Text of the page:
Earth Day is one of those holidays that can be easy to overlook, and its meaning may seem a little unclear. What are we celebrating again? Our planet? Certainly we’re all happy to have one, but isn’t that a little vague?
Well, look no further!
A Holiday for a Cause
Simply put, Earth Day was created to encourage widespread action to protect the environment. It was first celebrated in 1970, initiated by Wisconsin Senator Gaylord Nelson. He had personally witnessed the massive damage caused by a huge oil spill in Santa Barbara, California, in 1969, and felt compelled to do something.
At that time, grassroots activism had become widespread, but was mostly focused on political issues. Senator Nelson saw an opportunity to apply the grassroots model to the burgeoning environmental movement, which was mostly composed of groups applying themselves to very specific situations and issues, without a sense of common identity. At the time, awareness of environmental issues was very new, but people were beginning to observe the effects of air and water pollution.
The first Earth Day was celebrated on April 22, 1970. Twenty million Americans participated that year, many of them through their primary and secondary schools, colleges and universities, and through events organized by individual towns and cities across the US. Years later, Senator Nelson was awarded the Presidential Medal of Freedom, the United States’ highest civilian honor, in recognition of his contribution.
Earth Day Expands!
Earth Day went global in 1990, bringing together 200 million people in 141 countries. That year, a historic coalition of mountaineers from the US, USSR, and China joined together to climb Mt. Everest in what was called the Earth Day 20 International Peace Climb.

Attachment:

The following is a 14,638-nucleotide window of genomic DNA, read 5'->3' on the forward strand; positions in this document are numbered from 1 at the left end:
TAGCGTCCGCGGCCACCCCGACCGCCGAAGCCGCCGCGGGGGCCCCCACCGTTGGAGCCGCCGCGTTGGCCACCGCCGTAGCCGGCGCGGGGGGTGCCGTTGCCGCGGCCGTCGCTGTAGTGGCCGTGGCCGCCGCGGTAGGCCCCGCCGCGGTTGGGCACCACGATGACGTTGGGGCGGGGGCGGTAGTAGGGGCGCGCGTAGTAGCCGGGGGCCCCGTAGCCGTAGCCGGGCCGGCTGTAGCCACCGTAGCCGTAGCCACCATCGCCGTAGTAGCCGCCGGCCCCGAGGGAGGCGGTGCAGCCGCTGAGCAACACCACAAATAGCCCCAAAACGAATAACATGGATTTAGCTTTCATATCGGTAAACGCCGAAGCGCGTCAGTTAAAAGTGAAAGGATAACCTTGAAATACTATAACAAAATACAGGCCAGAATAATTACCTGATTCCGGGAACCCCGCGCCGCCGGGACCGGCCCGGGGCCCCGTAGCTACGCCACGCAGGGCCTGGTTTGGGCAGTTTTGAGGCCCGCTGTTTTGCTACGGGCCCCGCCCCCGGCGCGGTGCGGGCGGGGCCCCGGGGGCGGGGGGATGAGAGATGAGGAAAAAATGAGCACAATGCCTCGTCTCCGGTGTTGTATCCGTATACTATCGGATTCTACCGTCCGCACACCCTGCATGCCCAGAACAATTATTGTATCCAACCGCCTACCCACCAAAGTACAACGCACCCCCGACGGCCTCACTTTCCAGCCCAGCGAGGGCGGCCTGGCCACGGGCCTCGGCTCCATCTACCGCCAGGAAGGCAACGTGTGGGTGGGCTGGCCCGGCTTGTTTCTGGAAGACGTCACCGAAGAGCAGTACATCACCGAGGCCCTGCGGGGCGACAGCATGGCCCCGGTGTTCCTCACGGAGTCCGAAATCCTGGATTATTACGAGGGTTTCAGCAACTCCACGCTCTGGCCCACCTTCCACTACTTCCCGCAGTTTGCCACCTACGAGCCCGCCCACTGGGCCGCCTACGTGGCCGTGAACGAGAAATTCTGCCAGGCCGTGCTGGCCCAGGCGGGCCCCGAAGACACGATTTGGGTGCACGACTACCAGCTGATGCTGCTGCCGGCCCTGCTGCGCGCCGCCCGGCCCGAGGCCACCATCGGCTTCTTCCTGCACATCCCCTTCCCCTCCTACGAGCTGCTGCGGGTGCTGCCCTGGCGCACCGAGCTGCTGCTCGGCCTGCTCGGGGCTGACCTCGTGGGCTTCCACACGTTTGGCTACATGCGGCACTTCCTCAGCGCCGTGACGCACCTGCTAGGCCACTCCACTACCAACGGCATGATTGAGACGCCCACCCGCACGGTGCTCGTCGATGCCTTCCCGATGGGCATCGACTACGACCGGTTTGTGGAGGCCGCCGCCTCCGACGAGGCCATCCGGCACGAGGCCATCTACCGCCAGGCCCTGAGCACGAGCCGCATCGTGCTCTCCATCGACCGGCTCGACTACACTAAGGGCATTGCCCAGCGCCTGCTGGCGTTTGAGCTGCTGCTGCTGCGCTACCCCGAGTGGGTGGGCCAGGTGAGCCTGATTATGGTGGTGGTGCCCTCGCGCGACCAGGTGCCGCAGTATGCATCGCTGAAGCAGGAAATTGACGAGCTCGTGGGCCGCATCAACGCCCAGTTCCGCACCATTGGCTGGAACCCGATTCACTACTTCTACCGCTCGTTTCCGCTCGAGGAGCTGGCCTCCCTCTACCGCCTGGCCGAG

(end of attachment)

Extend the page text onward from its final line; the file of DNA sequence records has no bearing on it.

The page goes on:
Led by Jim Whittaker, who had been the first American to summit Mt. Everest many years earlier, the climb was the first time representatives of those nations had undertaken a climb together, let alone one of that magnitude.
Earth Day celebrations during the 90s were characterized by a big push for recycling, and the International Peace Climb was no exception – the team collected more than 2 tons of trash that had been left behind by former climbers.
Earth Day 2013
Earth Day has only gained popularity in the intervening years. April 22, 2013 is the 43rd Earth Day, and this year’s festivities are expected to include more than 1 billion people in 192 countries.
This year’s theme is “The Face of Climate Change,” and the Earth Day Network collected images from all over the world to illustrate not only the people, animals, and places affected by climate change, but also “ the collective power of individuals taking action across the world.” You can see some of those images here.
What are you doing to celebrate Earth Day? What kind of changes have you made to “green” your lifestyle?
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